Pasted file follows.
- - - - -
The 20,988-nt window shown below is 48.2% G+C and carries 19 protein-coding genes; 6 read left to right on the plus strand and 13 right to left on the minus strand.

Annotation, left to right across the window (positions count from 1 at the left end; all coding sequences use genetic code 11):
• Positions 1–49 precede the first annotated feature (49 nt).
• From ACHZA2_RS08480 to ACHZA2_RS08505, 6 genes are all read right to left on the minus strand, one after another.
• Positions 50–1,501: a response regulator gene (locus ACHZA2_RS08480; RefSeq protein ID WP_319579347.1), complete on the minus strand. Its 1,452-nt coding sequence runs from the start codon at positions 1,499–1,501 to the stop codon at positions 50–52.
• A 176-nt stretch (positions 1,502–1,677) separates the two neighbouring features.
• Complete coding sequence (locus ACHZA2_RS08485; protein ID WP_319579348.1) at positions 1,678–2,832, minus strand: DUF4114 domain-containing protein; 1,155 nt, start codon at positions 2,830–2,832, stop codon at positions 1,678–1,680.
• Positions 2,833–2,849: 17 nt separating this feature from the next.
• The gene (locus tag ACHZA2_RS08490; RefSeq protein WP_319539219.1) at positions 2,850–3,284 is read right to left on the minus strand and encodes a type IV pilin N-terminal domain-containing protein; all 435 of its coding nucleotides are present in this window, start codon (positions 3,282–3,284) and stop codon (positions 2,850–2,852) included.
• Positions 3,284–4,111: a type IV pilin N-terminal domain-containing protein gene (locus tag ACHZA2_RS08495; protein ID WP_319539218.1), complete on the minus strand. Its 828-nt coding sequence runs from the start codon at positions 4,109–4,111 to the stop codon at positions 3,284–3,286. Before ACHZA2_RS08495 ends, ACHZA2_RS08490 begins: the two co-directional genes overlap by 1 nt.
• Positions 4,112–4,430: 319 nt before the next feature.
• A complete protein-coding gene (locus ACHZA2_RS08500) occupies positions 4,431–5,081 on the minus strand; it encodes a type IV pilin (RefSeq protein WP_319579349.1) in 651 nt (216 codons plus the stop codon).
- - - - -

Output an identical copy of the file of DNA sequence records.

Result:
The 20,988-nt window shown below is 48.2% G+C and carries 19 protein-coding genes; 6 read left to right on the plus strand and 13 right to left on the minus strand.

Annotation, left to right across the window (positions count from 1 at the left end; all coding sequences use genetic code 11):
• Positions 1–49 precede the first annotated feature (49 nt).
• From ACHZA2_RS08480 to ACHZA2_RS08505, 6 genes are all read right to left on the minus strand, one after another.
• Positions 50–1,501: a response regulator gene (locus ACHZA2_RS08480; RefSeq protein ID WP_319579347.1), complete on the minus strand. Its 1,452-nt coding sequence runs from the start codon at positions 1,499–1,501 to the stop codon at positions 50–52.
• A 176-nt stretch (positions 1,502–1,677) separates the two neighbouring features.
• Complete coding sequence (locus ACHZA2_RS08485; protein ID WP_319579348.1) at positions 1,678–2,832, minus strand: DUF4114 domain-containing protein; 1,155 nt, start codon at positions 2,830–2,832, stop codon at positions 1,678–1,680.
• Positions 2,833–2,849: 17 nt separating this feature from the next.
• The gene (locus tag ACHZA2_RS08490; RefSeq protein WP_319539219.1) at positions 2,850–3,284 is read right to left on the minus strand and encodes a type IV pilin N-terminal domain-containing protein; all 435 of its coding nucleotides are present in this window, start codon (positions 3,282–3,284) and stop codon (positions 2,850–2,852) included.
• Positions 3,284–4,111: a type IV pilin N-terminal domain-containing protein gene (locus tag ACHZA2_RS08495; protein ID WP_319539218.1), complete on the minus strand. Its 828-nt coding sequence runs from the start codon at positions 4,109–4,111 to the stop codon at positions 3,284–3,286. Before ACHZA2_RS08495 ends, ACHZA2_RS08490 begins: the two co-directional genes overlap by 1 nt.
• Positions 4,112–4,430: 319 nt before the next feature.
• A complete protein-coding gene (locus ACHZA2_RS08500) occupies positions 4,431–5,081 on the minus strand; it encodes a type IV pilin (RefSeq protein WP_319579349.1) in 651 nt (216 codons plus the stop codon).